Angioscopy (AS) and intravascular ultrasonography (IVUS) enable pathological diagnosis of vascular interior and visualization of vascular wall architecture, respectively, and therefore these techniques in combination may give us much information on vascular disease. But, these techniques in combination have been rarely used for diagnosis and evaluation of surgical repair of large vessels. Systematic review on the combined use of AS and IVUS for vascular disease, except those of the coronary arteries, has rarely been published in the literature, so we have described developmental history of AS, and AS and IVUS images of aortic disease before and after surgical therapy that were obtained mostly in our laboratory. Usually, AS system is composed of a 4.5F fiberscope and 9F balloon guide catheter and IVUS system is composed of a 9F, 12 or 20 MHz, 20 CPS probe. They are introduced into the aorta for diagnosis of aortic aneurysm and evaluation of their surgical repair in patients. Recent important findings are as follows: (1) Entry and re-entry of dissecting aortic aneurysm were easily identified by IVUS and entry was frequently found by AS in yellow plaques. Thrombus formation was found by AS in the aortic arch graft, suggesting the necessity of anticoagulant therapy after repair for prevention of cerebral embolism. (2) Disrupted plaques and thrombi were observed by IVUS in the aneurysm, which were frequently not detectable by computed tomography or aortography, in patients with saccular abdominal aortic aneurysm. Fresh and old thrombus in mixture were frequently observed by AS, suggesting recurrent thrombus formation. Incomplete neo-endothelial coverage of the Y-graft even 6 months after grafting and detached threads at the sutured portion were found by AS but not by IVUS. Pseudoaneurysm at the sutured portion was confirmed by AS and IVUS in combination. AS and IVUS in combination give us much information on structural and pathological changes and evaluation of surgical repair of aortic disease.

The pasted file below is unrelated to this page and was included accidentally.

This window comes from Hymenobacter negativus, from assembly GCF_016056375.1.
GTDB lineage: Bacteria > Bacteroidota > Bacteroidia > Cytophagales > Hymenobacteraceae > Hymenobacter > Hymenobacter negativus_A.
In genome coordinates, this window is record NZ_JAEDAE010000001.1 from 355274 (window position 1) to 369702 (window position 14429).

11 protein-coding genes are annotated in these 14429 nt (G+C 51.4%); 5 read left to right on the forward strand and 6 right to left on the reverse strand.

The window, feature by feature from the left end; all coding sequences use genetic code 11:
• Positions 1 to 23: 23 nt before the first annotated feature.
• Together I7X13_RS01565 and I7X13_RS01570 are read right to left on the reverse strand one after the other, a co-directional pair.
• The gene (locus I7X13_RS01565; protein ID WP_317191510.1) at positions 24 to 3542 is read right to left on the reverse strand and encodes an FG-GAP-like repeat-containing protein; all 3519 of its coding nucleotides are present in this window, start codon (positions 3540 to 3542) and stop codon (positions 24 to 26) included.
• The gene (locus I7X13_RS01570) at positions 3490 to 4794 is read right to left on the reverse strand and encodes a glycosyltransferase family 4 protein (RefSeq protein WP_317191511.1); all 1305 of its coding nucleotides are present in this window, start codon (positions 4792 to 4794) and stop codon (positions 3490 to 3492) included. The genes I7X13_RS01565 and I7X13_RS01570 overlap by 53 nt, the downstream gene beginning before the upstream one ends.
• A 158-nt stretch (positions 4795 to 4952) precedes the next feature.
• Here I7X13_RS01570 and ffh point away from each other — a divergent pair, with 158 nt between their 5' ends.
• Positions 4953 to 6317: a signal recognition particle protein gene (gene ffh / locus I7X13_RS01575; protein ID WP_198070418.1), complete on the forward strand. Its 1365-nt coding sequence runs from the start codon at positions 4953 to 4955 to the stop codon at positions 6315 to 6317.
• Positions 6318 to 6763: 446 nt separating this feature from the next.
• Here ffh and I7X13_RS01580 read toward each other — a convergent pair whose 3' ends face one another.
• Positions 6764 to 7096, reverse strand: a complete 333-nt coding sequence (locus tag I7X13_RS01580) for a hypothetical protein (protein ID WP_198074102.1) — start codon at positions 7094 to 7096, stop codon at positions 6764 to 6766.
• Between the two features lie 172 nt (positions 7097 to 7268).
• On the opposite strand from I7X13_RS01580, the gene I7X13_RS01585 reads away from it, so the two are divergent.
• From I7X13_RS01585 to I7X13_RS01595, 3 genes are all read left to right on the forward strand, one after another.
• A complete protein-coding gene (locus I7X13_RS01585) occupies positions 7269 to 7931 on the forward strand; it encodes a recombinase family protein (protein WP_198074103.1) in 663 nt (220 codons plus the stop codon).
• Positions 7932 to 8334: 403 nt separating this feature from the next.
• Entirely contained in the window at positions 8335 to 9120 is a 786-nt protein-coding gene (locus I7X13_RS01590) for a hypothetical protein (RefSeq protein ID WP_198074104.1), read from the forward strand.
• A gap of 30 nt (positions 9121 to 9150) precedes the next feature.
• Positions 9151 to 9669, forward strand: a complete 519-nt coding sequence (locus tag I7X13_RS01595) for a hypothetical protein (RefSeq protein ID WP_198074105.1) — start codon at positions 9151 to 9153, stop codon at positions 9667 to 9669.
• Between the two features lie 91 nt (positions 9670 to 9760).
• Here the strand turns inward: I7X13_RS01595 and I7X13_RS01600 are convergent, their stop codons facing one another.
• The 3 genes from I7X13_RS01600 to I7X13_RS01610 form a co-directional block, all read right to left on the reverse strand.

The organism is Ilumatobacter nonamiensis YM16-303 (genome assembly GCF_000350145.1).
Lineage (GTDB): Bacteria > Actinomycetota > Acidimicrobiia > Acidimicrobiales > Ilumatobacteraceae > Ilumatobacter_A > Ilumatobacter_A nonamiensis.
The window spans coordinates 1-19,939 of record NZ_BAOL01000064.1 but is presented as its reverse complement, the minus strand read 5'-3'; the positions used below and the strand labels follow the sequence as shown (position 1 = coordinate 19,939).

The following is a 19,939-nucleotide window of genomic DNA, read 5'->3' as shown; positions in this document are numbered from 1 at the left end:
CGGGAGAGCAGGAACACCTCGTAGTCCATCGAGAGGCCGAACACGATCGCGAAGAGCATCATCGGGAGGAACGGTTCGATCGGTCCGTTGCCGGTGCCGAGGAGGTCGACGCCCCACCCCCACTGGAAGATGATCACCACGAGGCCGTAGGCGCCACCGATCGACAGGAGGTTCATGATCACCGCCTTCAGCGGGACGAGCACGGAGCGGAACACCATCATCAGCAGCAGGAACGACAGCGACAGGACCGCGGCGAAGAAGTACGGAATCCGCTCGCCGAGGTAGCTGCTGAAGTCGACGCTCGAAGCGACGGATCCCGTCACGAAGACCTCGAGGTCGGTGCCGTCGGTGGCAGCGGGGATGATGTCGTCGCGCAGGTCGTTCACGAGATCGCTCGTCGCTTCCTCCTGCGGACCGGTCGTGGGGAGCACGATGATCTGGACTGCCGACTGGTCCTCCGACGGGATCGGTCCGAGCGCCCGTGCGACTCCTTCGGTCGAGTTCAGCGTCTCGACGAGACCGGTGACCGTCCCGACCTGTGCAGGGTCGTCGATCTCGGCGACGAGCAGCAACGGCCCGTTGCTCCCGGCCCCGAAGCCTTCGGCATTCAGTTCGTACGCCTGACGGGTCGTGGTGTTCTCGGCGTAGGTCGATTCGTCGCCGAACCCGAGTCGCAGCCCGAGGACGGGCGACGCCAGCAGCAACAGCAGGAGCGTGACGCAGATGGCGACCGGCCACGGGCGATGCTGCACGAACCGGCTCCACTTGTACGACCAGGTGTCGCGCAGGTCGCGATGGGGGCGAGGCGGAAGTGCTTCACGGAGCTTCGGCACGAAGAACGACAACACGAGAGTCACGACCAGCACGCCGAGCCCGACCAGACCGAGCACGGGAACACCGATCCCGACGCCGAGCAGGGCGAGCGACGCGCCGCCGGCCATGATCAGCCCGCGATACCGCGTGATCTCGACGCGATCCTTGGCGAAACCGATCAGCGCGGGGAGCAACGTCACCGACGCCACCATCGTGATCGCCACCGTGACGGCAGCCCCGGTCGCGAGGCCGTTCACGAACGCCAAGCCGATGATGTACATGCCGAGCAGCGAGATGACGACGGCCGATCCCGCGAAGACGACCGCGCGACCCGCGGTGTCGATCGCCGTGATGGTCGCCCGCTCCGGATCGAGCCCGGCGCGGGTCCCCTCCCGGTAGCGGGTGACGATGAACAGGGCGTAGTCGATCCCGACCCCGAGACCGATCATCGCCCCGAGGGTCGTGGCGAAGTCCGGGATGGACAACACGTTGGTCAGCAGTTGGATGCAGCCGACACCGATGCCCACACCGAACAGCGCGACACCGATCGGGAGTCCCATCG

Aims: The aim of this study is to assess early vascular response after cobalt-chromium everolimus-eluting stent (CoCr-EES) implantation in patients with multivessel coronary artery disease (MVD) using coronary angioscopy.
Methods and Results: A total of six patients with MVD who underwent successful percutaneous coronary intervention (PCI) by CoCr-EES were eligible for this study. Angiography and angioscopy were performed immediately after and 3 months after PCI. Angioscopic assessment was as follows: neointimal stent coverage (NSC, grade 0–3), yellow color (YC, grade 0–3), and presence of in-stent thrombus. Immediately after PCI, NSC grade was 0 in all observed stent struts. Serial angioscopic examination showed significant increase in dominant (0.8 ± 0.4, P < 0.01), minimum (0.7 ± 0.5, P = 0.02), and maximum (1.2 ± 0.4, P < 0.01) NSC grade. There was significant increase in maximum YC (0.5 ± 0.8 to 2.0 ± 0.6, P < 0.01). Thrombus was observed in three cases at 3 months follow-up.
Conclusion: In patients with MVD, the CoCr-EES lesions were covered by neointima in a brief period of 3 months. Rapid changes in YC grade observed by serial angioscopic examination suggest that early atherosclerotic progression may occur even after the new generation drug eluting stent implantation.
Suture-mediated vascular closure devices have become widely used with the increasing number of percutaneous catheterizations being performed. Complications associated with suture-mediated closure devices have been reported, but arterial stenosis resulting in claudication has not been described in detail. We present a case in which vessel stenosis due to use of a suture-mediated closure device was successfully observed using intravascular ultrasonography, optical coherence tomography, and angioscopy. Intimal flap and thrombus formation were identified as key factors for the formation of vessel narrowing that resulted in limb claudication.